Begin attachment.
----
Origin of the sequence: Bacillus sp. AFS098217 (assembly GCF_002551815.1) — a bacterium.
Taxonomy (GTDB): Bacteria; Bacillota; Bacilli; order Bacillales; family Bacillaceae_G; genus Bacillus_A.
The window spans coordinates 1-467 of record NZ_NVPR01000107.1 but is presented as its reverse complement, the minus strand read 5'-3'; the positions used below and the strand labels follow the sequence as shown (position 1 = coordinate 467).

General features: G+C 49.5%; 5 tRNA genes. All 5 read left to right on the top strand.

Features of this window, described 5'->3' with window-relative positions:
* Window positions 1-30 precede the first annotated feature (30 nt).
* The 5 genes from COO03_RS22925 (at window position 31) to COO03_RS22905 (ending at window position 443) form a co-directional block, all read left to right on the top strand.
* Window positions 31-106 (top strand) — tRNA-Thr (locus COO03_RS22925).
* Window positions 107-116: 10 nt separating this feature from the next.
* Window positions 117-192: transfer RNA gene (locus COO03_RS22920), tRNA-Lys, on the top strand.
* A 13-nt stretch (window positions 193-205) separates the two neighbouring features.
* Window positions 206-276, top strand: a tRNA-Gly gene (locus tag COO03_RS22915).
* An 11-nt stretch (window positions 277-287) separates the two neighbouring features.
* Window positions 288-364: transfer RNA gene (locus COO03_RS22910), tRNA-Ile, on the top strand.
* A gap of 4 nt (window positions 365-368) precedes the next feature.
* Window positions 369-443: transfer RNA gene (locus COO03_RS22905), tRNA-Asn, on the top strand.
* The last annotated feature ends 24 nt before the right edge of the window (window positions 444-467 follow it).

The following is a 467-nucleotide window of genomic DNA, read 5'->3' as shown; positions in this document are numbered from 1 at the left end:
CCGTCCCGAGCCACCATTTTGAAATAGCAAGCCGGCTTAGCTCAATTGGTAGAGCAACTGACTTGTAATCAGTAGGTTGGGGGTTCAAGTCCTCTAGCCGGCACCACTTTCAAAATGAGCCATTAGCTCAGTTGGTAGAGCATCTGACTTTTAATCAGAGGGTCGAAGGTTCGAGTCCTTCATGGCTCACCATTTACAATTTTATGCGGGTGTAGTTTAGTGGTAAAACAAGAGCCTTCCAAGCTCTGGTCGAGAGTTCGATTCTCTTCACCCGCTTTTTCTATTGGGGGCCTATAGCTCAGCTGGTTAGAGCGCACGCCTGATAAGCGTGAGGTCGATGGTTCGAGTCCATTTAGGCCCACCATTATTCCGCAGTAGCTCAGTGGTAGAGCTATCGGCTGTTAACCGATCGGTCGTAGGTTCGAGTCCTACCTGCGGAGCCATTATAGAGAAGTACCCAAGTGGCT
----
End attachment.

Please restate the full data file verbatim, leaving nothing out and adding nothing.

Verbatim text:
Origin of the sequence: Bacillus sp. AFS098217 (assembly GCF_002551815.1) — a bacterium.
Taxonomy (GTDB): Bacteria; Bacillota; Bacilli; order Bacillales; family Bacillaceae_G; genus Bacillus_A.
The window spans coordinates 1-467 of record NZ_NVPR01000107.1 but is presented as its reverse complement, the minus strand read 5'-3'; the positions used below and the strand labels follow the sequence as shown (position 1 = coordinate 467).

General features: G+C 49.5%; 5 tRNA genes. All 5 read left to right on the top strand.

Features of this window, described 5'->3' with window-relative positions:
* Window positions 1-30 precede the first annotated feature (30 nt).
* The 5 genes from COO03_RS22925 (at window position 31) to COO03_RS22905 (ending at window position 443) form a co-directional block, all read left to right on the top strand.
* Window positions 31-106 (top strand) — tRNA-Thr (locus COO03_RS22925).
* Window positions 107-116: 10 nt separating this feature from the next.
* Window positions 117-192: transfer RNA gene (locus COO03_RS22920), tRNA-Lys, on the top strand.
* A 13-nt stretch (window positions 193-205) separates the two neighbouring features.
* Window positions 206-276, top strand: a tRNA-Gly gene (locus tag COO03_RS22915).
* An 11-nt stretch (window positions 277-287) separates the two neighbouring features.
* Window positions 288-364: transfer RNA gene (locus COO03_RS22910), tRNA-Ile, on the top strand.
* A gap of 4 nt (window positions 365-368) precedes the next feature.
* Window positions 369-443: transfer RNA gene (locus COO03_RS22905), tRNA-Asn, on the top strand.
* The last annotated feature ends 24 nt before the right edge of the window (window positions 444-467 follow it).

The following is a 467-nucleotide window of genomic DNA, read 5'->3' as shown; positions in this document are numbered from 1 at the left end:
CCGTCCCGAGCCACCATTTTGAAATAGCAAGCCGGCTTAGCTCAATTGGTAGAGCAACTGACTTGTAATCAGTAGGTTGGGGGTTCAAGTCCTCTAGCCGGCACCACTTTCAAAATGAGCCATTAGCTCAGTTGGTAGAGCATCTGACTTTTAATCAGAGGGTCGAAGGTTCGAGTCCTTCATGGCTCACCATTTACAATTTTATGCGGGTGTAGTTTAGTGGTAAAACAAGAGCCTTCCAAGCTCTGGTCGAGAGTTCGATTCTCTTCACCCGCTTTTTCTATTGGGGGCCTATAGCTCAGCTGGTTAGAGCGCACGCCTGATAAGCGTGAGGTCGATGGTTCGAGTCCATTTAGGCCCACCATTATTCCGCAGTAGCTCAGTGGTAGAGCTATCGGCTGTTAACCGATCGGTCGTAGGTTCGAGTCCTACCTGCGGAGCCATTATAGAGAAGTACCCAAGTGGCT